Retro Review: Sullivan’s Travels (1941)

Written and directed by Preston Sturges, and starring the great combination of Joel McCrea and the beautiful Veronica Lake, this comedy gets little mention today, and is worth revisiting.

McCrea plays film director John Sullivan, famous for his popular comedies. But he feels that his work has no significance, and yearns to make socially-important documentaries. With this in mind, Sullivan dresses as a tramp, and sets off on a road trip, intent on discovering how hard life can be for the lowest in society. His studio boss arranges for a bus to follow him, containing his usual luxuries, as well as a butler and valet. But Sullivan is unhappy with this arrangement, choosing to go off alone, and to travel by hitch-hiking.

On the way, he meets a girl, (Lake) a failed actress trying to return home. Believing him to be down and out she pays for his breakfast, and he is so touched by this, he takes a car from his own luxury home, in order to give her a lift. But his staff are unaware of this, and report the car stolen, resulting in Sullivan and the girl being arrested for stealing the vehicle. The girl then discovers his true identity, and decides to accompany him, dressing as a boy to blend in.

Eventually, the pair discover just how hard life can be, sleeping in homeless shelters, and eating free food from soup kitchens. When Sullivan is seen to be handing out $5 notes to help other tramps, he is beaten and robbed for the money. More confusion reigns when Sullivan forgets who he is after the beating, and attacks a railway guard, getting him a term in a prison camp. When his memory returns, he is unable to convince anyone who is really is, and why he got there, but during his time in prison, he finally learns that comedy films and laughter actually mean a great deal more to those unfortunates than any serious documentary ever could.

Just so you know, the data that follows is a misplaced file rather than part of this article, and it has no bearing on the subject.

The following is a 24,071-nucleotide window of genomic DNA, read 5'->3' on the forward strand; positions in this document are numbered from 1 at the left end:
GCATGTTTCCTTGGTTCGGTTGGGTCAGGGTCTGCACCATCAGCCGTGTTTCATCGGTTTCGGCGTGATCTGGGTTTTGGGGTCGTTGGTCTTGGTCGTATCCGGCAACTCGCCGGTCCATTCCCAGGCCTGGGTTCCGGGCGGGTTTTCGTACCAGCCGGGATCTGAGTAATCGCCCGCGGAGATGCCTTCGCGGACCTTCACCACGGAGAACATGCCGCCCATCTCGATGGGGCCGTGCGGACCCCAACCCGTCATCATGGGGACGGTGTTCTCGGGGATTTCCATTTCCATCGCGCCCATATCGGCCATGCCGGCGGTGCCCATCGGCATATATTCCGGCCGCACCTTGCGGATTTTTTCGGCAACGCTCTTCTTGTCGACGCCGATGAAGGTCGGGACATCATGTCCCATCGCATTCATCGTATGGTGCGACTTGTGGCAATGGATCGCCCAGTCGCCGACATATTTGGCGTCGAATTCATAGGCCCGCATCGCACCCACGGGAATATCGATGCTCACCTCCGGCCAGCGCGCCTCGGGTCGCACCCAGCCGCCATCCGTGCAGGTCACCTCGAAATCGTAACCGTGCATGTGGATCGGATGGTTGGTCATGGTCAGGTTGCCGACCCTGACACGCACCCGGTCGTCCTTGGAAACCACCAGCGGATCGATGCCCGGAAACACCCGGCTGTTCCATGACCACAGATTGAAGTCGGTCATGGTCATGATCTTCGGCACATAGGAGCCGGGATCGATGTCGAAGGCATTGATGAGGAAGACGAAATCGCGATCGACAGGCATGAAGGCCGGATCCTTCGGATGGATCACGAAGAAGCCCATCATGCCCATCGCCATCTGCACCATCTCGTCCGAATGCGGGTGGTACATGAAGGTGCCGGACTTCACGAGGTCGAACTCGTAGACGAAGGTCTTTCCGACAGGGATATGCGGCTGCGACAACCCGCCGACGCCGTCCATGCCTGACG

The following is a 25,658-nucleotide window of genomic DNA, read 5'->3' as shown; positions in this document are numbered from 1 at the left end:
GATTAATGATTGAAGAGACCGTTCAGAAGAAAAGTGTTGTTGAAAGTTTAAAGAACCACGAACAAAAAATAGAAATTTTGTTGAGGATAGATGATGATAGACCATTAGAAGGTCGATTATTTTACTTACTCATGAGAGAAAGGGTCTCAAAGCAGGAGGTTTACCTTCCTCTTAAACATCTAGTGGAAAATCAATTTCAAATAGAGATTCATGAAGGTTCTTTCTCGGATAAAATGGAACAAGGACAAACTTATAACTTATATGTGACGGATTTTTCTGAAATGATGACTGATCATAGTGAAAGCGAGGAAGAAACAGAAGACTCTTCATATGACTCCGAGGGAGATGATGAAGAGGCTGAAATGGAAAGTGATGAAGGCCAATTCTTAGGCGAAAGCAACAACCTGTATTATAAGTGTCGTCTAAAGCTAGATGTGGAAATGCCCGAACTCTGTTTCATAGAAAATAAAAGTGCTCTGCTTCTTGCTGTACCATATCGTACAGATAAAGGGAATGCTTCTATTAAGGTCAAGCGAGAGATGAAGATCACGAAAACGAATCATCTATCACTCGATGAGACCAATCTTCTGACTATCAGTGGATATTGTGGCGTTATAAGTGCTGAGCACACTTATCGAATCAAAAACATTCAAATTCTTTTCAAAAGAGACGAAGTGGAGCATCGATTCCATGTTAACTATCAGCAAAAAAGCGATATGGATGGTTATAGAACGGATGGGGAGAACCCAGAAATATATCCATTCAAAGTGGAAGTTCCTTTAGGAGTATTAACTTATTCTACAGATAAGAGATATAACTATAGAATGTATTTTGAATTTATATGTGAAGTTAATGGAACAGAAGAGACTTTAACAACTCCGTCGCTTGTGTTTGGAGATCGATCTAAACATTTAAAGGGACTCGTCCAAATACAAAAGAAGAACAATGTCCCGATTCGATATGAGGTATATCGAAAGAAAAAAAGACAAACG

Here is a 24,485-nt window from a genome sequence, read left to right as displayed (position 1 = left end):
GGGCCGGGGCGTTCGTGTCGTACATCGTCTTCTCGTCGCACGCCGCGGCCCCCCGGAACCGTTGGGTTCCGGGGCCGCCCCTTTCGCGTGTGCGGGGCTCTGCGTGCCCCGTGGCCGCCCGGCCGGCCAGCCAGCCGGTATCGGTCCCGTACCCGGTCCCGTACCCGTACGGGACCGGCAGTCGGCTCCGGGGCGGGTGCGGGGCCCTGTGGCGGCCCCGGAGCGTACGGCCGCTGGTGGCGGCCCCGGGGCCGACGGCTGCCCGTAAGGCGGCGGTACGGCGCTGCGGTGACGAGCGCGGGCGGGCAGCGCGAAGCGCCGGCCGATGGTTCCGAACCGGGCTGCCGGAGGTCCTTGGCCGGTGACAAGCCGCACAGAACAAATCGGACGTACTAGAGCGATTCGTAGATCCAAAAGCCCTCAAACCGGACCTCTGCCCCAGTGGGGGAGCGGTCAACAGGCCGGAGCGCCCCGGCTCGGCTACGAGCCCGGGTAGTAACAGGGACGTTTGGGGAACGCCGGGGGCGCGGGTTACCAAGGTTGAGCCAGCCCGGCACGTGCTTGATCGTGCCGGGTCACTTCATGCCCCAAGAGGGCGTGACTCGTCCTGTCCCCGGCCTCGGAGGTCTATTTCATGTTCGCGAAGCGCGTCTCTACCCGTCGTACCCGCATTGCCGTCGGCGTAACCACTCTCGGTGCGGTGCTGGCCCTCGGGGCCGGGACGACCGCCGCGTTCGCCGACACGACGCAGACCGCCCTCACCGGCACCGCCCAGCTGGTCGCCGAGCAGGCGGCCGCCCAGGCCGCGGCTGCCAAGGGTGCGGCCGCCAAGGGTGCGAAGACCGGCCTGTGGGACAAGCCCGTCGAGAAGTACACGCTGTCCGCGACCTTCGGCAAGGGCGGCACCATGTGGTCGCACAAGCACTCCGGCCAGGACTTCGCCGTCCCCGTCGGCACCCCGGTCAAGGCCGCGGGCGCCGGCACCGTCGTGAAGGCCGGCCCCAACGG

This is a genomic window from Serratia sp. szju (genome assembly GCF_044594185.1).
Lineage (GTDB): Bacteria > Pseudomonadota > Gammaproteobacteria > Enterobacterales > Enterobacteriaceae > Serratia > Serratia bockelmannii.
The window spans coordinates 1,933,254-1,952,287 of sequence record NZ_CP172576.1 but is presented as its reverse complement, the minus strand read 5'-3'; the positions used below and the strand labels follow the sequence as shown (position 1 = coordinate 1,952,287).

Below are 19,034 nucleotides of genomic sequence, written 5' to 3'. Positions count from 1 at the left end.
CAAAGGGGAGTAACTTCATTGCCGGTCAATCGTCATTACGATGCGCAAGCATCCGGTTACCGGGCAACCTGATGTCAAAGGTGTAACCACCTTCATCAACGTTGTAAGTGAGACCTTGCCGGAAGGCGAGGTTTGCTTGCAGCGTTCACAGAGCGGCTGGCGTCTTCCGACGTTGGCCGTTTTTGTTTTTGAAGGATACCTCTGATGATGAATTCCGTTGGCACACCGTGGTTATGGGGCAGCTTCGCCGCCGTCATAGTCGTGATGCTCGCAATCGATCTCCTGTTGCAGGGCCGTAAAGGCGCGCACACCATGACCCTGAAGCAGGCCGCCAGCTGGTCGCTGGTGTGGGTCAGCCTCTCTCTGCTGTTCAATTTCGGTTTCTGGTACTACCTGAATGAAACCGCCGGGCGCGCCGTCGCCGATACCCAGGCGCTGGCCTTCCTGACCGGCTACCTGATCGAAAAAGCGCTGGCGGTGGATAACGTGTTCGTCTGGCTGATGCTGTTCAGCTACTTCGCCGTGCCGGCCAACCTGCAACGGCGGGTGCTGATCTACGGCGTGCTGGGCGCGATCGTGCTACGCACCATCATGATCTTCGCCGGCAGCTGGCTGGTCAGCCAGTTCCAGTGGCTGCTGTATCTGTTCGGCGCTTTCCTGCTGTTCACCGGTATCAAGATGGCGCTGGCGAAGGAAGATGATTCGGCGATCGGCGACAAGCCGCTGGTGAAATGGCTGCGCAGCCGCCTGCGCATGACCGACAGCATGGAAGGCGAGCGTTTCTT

When his photo hits the front page of the newspapers, the girl remembers him, and his plight is publicised, leading to his release from prison.
Everything ends well, for all concerned.

This sounds lightweight, I know. But it is a real tale of morals, greed, privilege, and discovery. At times very funny, and at others poignant indeed. If you have never seen it, I recommend it for being something very different, with a great cast of actors delivering completely convincing performances.

31 thoughts on “Retro Review: Sullivan’s Travels (1941)

  1. Great review 🙂 I love this film. Preston Sturges always had a great ear for dialogue and this one is no exception. One example: A police man says “How does the girl fit into the picture?” to which John L. Sullivan replies “There’s always a girl in the picture. What’s the matter, don’t you go to the movies?” Anyway, keep up the great work as always 🙂

    Liked by 1 person

  2. So this is a comedy about a film director famous for his comedies who yearns to make socially-important documentaries but learns to stick with comedies. Funny enough, I’m familiar with the title, but haven’t seen the flick.

    By the way, I recently ordered “Adam’s Rib” because I once borrowed the Spencer Tracy-Katharine Hepburn film (1949) from the library, and put it immediately on my wish list. Somehow, I got the Milton Sills-Anna Q. Nillson silent movie (1923) of the same title. So I put it in the player last night. Aside from the goofy caveman sequence, it was worth watching (and reading). But I’ve ordered the Tracy-Hepburn film again… I enjoy the classics.

    Liked by 1 person

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